Oral Histories


"Rules are very blunt instruments, and markets evolve, activities evolve. Rules are not written to fit all these specific activities. You can have an activity that technically violates a rule, but doesn't cause the harm the rule was trying to prevent. It often can be a very useful and legitimate activity, whether to conduct a transaction or a certain trading activity, and a no-action letter can allow that useful market activity to get done, while at the same time, preserving the protections that the rule was designed for. You can build in conditions, and you're giving relief based on certain representations, so it's a way to further scope the rules and make the rules like a laser rather than a shotgun. So the process is a good one."

- July 15, 2014 Interview with James Brigagliano

James Brigagliano, former co-Acting Director of the SEC Division of Trading and Markets, is the inaugural subject of Sidley Austin LLP's multi-year commitment to the virtual museum and archive to sponsor oral histories interviews with persons significant to financial regulation.

Mr. Brigagliano is a partner with Sidley Austin LLP and Washington coordinator of the firm's Securities and Derivatives Enforcement and Regulatory group.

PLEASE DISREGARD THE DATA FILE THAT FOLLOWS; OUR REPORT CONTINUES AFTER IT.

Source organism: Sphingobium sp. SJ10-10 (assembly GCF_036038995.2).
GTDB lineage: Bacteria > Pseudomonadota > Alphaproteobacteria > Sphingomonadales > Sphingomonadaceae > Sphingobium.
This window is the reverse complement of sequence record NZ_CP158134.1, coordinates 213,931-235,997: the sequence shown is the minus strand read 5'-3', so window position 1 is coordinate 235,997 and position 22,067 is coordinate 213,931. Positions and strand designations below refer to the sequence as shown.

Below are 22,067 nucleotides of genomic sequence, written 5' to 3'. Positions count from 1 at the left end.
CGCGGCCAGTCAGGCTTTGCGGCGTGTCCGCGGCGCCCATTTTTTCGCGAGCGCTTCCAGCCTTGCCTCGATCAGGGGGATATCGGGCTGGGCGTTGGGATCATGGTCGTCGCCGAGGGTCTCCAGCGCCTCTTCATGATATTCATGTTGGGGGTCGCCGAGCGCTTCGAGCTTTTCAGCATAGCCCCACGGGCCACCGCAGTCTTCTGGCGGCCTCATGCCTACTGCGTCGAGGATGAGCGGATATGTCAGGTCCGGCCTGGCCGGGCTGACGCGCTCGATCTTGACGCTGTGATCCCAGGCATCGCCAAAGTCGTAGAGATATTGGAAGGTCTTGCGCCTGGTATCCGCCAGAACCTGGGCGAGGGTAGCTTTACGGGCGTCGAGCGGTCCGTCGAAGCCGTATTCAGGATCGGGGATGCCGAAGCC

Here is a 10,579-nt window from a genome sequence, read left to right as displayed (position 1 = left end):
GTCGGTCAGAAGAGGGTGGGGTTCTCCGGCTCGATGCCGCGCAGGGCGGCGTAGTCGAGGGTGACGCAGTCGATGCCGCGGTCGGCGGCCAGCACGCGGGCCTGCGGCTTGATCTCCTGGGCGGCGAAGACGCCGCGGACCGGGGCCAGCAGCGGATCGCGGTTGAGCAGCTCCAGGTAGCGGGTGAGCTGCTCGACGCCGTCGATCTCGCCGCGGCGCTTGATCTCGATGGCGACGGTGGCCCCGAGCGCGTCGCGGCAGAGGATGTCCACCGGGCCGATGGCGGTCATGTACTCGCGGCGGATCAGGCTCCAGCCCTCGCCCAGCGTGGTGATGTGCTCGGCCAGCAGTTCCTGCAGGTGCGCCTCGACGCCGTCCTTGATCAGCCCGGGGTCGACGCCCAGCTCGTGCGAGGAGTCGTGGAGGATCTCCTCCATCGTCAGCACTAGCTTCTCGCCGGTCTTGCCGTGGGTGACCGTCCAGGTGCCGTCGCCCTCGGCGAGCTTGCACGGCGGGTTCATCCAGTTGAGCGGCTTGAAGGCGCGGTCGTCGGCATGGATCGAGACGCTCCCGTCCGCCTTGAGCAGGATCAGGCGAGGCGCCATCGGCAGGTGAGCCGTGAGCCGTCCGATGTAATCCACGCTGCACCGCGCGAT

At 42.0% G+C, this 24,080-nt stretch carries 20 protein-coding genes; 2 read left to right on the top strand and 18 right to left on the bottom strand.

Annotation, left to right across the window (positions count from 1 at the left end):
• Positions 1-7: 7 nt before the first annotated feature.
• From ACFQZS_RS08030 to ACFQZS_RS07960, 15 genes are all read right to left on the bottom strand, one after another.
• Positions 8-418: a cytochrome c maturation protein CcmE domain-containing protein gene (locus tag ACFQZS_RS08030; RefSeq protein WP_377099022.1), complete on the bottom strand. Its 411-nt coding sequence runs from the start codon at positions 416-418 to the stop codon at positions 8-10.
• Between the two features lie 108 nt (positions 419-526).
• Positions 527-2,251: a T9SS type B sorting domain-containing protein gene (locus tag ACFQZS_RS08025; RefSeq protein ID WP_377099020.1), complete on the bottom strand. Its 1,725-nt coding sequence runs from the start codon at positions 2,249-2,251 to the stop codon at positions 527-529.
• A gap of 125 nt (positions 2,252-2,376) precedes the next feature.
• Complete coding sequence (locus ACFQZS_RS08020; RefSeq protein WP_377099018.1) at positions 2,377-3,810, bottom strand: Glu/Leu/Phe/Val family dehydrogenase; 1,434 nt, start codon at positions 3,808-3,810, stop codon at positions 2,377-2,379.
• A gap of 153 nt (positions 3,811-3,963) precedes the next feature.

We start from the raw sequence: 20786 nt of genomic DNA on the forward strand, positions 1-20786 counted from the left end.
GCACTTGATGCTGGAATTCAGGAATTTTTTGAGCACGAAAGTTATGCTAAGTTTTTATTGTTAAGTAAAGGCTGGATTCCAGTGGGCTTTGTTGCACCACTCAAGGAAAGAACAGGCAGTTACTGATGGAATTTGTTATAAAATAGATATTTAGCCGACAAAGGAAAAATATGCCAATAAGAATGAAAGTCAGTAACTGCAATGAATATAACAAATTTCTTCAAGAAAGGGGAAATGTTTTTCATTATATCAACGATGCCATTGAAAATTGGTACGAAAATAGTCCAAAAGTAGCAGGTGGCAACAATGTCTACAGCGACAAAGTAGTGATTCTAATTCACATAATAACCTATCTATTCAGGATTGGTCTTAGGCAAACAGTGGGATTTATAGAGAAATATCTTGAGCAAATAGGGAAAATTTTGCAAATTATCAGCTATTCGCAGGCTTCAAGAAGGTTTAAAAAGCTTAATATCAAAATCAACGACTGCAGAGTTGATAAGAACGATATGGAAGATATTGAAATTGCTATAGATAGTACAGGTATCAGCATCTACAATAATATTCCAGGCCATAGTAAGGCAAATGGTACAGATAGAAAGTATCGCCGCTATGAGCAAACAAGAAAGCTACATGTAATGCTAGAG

Washington Public Power Supply System Default

Washington Public Power Supply System Directors in the Spotlight (courtesy Washington State Archives)

“Indicative of the complexity of the litigation spawned by WPPSS’s difficulties is the fact that the U.S. Justice Department is establishing a special office in Portland for the purpose of defending the suits against Bonneville. Staffing the office will be at least four lawyers and eight to ten paralegals. To assist them in trial preparation, some 1.1 million Bonneville documents from government warehouses throughout the Pacific Northwest are being microfilmed and put into a computer; and it is estimated that, in addition, they will have assembled and will examine 4-5 million WPPSS documents. Lawyers joining this office are being told to expect to stay in Portland at least four years.”

- November 22, 1983 Report to Governor John Spellman, Washington and Governor Victor Atiyeh, Oregon from the Governors’ Advisory Panel on WPPSS

The Washington Public Power Supply System (WPPSS) began in the 1950s as a means to guarantee electric power to homes and industry in the Pacific Northwest, believing that nuclear power plants were the best way to supply clean and cheap energy to customers.

Changing opinions on nuclear energy, construction delays and overruns, and mismanagement combined in the early 1980s to produce the largest-to-date municipal bond default in U.S. history. WPPSS’s acronym, pronounced “whoops,” became representative of the system’s failure. The museum adds papers on WPPSS’s rise and fall.

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